Exploring the Seattle museum community's perceptions toward crowdfunding
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The goal of this study is to understand how Seattle's emerging museum professionals of the Millennial generation think crowdfunding may affect a museum's relationship and standing with its stakeholders. The inclusion criteria of age and location focus this study on a generation familiar with online technologies in a city ranked highest in the nation for total online giving. Yet, Seattle museums rarely use crowdfunding to raise funds. By identifying Seattle emerging professionals' perceptions toward crowdfunding, this study seeks to offer insight into the present and future status and viability of crowdfunding in the Seattle museum community. Study participants were recruited using a combination of convenience and snowball sampling methods. Fourteen semi-structured interviews were conducted with participants from the University of Washington Museology Graduate Program and four Seattle museums. These interviews were transcribed and coded for emergent themes, patterns, and anomalies. Participant attitudes toward crowdfunding were generally positive, citing features and benefits like the ease of implementation and use for museums and contributors and improved public engagement and visibility for museum projects and needs. However, many participants were also concerned about crowdfunding's potential negative impacts. Some wondered if crowdfunding might detract from a museum's current development efforts, making existing donors feel less recognized or valued. Others thought a museum crowdfunding campaign might imply that a museum is desperate for funding, thus hurting the museum's image and standing in the community. Although the study sample's small size and potential biases mean that results cannot be generalized across the population, the overall positive attitudes toward crowdfunding suggest that some emerging museum professionals do find crowdfunding a viable form of fundraising worthy of further exploration. The features, benefits, and concerns cited by study participants offer a useful starting point for further investigation.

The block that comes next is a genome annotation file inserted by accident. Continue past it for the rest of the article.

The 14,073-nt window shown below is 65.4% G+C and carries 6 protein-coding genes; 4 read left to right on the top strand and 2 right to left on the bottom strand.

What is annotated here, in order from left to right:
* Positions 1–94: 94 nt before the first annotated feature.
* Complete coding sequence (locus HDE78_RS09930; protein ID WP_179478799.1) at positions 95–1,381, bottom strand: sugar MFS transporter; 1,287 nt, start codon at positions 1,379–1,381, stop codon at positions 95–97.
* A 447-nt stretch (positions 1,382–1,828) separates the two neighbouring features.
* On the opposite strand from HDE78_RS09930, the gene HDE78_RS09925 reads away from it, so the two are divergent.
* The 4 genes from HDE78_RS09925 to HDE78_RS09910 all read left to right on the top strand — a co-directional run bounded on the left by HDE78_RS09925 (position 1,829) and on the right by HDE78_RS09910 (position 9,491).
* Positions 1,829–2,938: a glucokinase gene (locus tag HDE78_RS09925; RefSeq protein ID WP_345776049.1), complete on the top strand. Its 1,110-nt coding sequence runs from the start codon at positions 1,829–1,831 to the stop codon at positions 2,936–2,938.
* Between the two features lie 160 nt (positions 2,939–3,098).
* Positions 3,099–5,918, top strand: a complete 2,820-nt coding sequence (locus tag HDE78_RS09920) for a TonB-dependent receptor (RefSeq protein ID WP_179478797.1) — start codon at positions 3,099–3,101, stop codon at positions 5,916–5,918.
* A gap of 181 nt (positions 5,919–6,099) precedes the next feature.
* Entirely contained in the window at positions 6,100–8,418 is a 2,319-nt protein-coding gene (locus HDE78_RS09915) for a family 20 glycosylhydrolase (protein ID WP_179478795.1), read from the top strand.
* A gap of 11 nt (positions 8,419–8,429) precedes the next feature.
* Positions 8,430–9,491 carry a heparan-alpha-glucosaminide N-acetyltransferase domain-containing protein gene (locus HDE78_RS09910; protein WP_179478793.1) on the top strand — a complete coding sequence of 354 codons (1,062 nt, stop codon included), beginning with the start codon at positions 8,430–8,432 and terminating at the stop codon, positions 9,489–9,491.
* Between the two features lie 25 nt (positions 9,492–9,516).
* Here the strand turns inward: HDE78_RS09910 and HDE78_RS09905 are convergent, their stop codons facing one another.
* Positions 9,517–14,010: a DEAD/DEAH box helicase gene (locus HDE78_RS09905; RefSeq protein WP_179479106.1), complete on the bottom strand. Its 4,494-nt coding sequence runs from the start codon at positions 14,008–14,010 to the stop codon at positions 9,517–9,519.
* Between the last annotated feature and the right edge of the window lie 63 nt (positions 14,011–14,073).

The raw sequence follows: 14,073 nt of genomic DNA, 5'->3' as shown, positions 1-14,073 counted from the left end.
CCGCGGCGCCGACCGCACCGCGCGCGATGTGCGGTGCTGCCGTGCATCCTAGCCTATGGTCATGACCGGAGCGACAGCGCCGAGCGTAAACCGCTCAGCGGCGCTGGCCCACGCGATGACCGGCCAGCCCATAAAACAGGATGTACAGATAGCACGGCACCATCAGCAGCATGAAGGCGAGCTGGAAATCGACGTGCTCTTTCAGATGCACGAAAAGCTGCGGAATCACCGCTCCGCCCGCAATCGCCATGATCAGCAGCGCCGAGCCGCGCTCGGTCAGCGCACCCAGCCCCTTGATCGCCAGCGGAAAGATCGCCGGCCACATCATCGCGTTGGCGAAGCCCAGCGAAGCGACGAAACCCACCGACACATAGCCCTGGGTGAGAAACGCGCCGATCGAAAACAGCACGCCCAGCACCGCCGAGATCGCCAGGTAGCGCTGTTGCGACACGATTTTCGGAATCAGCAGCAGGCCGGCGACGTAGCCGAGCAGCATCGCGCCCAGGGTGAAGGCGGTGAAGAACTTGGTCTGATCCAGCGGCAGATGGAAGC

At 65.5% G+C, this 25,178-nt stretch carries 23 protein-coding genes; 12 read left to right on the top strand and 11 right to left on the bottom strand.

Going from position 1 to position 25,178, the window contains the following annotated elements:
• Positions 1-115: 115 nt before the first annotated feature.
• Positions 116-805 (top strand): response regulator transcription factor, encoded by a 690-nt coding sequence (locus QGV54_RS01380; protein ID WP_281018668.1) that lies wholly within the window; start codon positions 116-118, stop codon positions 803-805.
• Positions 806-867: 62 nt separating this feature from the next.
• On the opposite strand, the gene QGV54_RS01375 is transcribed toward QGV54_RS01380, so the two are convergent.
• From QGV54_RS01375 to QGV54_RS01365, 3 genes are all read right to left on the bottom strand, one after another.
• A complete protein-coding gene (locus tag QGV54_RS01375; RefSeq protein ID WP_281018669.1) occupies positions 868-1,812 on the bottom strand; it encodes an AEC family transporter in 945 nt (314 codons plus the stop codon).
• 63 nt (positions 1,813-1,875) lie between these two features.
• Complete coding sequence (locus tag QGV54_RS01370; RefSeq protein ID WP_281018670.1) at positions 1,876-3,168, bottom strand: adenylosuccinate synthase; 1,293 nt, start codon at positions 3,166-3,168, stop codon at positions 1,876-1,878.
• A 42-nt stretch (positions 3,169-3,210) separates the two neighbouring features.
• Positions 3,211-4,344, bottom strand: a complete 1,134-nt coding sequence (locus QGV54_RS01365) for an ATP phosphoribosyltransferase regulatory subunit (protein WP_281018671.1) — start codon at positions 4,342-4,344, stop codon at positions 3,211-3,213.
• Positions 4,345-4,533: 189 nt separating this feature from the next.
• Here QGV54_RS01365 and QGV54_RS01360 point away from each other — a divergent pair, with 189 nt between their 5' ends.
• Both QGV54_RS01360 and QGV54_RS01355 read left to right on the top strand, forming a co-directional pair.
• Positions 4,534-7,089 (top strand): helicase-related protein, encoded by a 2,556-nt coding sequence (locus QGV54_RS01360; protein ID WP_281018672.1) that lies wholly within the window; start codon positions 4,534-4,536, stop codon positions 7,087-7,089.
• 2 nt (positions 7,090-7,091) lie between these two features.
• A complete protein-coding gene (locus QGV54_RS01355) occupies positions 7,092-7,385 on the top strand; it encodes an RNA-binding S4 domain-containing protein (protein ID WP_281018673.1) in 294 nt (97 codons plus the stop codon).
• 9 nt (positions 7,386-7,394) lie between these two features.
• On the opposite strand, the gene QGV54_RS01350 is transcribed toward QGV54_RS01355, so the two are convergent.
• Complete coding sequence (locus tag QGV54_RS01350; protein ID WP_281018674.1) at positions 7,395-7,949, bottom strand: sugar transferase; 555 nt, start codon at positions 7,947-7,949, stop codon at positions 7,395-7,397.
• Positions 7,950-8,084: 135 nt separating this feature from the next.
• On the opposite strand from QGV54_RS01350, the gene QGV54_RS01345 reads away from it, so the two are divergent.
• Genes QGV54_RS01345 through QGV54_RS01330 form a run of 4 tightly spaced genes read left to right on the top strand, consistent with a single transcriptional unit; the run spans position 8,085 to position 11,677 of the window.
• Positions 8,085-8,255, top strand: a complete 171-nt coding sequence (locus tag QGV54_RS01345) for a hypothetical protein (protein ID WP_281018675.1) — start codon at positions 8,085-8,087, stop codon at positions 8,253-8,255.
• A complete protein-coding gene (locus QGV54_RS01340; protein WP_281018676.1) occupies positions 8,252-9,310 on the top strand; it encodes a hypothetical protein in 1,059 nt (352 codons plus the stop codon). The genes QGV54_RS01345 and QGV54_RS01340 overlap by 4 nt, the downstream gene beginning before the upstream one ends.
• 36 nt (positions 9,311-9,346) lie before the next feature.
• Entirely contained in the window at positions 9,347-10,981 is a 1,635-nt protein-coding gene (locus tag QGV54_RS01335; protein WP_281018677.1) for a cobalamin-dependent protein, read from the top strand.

- Museology